In Christifidelis Laici, Pope St. John Paul II taught that “the right to health, to home, to work, to culture is false and illusory if the right to life, the most basic and fundamental right and the condition for all other personal rights, is not defended with maximum determination.”
In 2008, Bishop, now Cardinal, Kevin Farrell released a joint statement with Bishop Kevin Vann, saying that in their view, “There are no ‘truly grave moral’ or ‘proportionate’ reasons, singularly or combined that could outweigh the millions of innocent human lives that are directly killed by abortion each year.”
Also in 2008, Archbishop Charles Chaput said that Catholics who support pro-choice candidates “need a compelling proportionate reason to justify it.”
“What is a ‘proportionate’ reason when it comes to the abortion issue? It’s the kind of reason we will be able to explain, with a clean heart, to the victims of abortion when we meet them face to face in the next life — which we most certainly will. If we’re confident that these victims will accept our motives as something more than an alibi, then we can proceed,” Chaput said.
In 1988, Cardinal Joseph Bernardin of Chicago was asked whether Catholics can “disqualify” candidates who support a legal right to abortion.
The cardinal put it this way: “Well, certainly. That’s what the consistent ethic is all about. I feel very, very strongly about the right to life of the unborn, the weakest and most vulnerable of human beings. I don’t see how you can subscribe to the consistent ethic and then vote for someone who feels that abortion is a ‘basic right’ of the individual. The consequence of that position would be an absence of legal protection for the unborn.”
What to do?
The bishops have taught that supporting a pro-abortion candidate requires overcoming the high bar of proportional reasoning. But a candidate’s opposition to abortion does not, by itself, make him an acceptable choice for Catholics. Voters should weigh the issues, and also consider character, leadership abilities, and integrity before casting a vote in any candidate’s favor, the bishops say.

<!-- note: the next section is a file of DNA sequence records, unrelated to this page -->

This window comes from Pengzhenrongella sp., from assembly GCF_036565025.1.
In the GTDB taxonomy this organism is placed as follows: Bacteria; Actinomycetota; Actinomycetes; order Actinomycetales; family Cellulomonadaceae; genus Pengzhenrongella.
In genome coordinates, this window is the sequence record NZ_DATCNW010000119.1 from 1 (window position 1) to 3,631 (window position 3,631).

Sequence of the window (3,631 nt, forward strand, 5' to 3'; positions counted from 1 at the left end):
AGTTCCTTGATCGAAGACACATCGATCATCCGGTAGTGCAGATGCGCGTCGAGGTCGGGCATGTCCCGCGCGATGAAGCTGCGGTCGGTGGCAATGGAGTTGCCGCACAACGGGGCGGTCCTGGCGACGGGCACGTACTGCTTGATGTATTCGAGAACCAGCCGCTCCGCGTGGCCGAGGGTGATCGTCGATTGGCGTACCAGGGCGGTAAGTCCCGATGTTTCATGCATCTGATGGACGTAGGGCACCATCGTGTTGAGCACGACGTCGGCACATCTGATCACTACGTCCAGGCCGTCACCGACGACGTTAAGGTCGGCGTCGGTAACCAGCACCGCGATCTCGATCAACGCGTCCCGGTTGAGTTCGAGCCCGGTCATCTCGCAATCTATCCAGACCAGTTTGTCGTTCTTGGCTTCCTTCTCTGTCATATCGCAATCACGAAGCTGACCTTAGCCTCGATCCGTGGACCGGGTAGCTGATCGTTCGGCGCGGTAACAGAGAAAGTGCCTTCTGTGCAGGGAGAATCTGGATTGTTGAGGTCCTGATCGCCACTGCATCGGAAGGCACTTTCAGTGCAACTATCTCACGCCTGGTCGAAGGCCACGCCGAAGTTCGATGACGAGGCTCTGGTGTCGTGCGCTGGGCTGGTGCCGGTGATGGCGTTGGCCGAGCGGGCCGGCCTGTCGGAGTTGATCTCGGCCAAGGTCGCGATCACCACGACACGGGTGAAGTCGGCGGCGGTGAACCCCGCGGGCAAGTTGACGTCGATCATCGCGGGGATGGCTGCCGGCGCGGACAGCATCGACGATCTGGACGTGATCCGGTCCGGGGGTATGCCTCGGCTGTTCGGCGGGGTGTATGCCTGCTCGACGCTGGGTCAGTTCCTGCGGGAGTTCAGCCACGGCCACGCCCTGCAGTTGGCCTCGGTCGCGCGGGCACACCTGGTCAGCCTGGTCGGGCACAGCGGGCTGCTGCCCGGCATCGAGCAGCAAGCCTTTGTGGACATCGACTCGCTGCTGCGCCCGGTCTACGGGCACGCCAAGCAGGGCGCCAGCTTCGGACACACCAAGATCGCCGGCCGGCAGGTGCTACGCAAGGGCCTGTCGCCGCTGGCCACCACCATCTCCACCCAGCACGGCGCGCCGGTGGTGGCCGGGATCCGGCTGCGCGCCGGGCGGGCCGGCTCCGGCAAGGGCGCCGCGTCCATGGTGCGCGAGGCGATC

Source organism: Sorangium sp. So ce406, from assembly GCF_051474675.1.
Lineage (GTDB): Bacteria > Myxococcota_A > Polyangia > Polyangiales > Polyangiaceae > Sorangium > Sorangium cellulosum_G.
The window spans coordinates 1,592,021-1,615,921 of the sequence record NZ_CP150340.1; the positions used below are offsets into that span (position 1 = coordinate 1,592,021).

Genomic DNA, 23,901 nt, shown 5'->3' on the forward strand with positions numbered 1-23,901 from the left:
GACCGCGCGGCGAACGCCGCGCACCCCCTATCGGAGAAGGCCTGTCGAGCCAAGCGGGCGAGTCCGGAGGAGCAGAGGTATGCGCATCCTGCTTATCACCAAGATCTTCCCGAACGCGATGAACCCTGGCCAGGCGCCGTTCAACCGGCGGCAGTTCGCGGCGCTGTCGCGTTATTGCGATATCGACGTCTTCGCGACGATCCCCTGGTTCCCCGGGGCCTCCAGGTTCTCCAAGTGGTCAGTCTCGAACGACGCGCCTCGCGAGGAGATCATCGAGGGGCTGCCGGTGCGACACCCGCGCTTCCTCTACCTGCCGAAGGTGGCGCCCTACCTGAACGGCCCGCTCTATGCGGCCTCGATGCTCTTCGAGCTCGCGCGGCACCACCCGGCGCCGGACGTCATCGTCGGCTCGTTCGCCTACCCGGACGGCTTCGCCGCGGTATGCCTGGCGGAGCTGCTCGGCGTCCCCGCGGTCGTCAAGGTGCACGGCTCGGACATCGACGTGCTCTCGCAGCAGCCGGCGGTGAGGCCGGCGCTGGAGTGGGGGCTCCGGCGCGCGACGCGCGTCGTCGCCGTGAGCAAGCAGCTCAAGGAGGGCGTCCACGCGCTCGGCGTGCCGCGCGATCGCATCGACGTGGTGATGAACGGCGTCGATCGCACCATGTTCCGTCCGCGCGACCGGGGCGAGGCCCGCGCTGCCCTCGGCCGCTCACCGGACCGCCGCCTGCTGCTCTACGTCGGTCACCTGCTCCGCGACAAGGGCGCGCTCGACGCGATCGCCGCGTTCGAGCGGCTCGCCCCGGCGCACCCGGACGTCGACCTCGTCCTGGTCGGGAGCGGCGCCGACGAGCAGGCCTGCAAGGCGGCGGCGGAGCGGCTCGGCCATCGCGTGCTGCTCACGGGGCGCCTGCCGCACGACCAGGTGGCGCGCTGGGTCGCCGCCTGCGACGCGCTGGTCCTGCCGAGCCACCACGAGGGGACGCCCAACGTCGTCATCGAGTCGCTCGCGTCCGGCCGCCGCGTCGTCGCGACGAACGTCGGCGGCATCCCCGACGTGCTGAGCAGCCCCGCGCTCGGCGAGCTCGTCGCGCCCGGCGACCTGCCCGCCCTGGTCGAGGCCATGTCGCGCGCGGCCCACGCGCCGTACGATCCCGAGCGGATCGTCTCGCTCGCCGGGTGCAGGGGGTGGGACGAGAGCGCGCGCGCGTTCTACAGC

All of those factors go into the weighing exercise of proportional reasoning.
And the bishops say that well-formed voters could reach several conclusions:
“When all candidates hold a position that promotes an intrinsically evil act, the conscientious voter faces a dilemma. The voter may decide to take the extraordinary step of not voting for any candidate or, after careful deliberation, may decide to vote for the candidate deemed less likely to advance such a morally flawed position and more likely to pursue other authentic human goods.”
The bishops do not rule out the possibilities of not voting, or of voting for third party candidates.
In 2016, Bishop James Conley offered this summary of “Faithful Citizenship’s” voting advice: “In good conscience, some Catholics might choose to vote for a candidate who, with some degree of probability, would be most likely to do some good, and the least amount of harm, on the foundational issues: life, family, conscience rights and religious liberty. Or, in good conscience, some might choose the candidate who best represents a Christian vision of society, regardless of the probability of winning. Or, in good conscience, some might choose not to vote for any candidate at all in a particular office.”
The U.S. bishops conference put it this way: “In making these decisions, it is essential for Catholics to be guided by a well-formed conscience that recognizes that all issues do not carry the same moral weight and that the moral obligation to oppose policies promoting intrinsically evil acts has a special claim on our consciences and our actions. These decisions should take into account a candidate’s commitments, character, integrity, and ability to influence a given issue.”
“In the end, this is a decision to be made by each Catholic guided by a conscience formed by Catholic moral teaching.”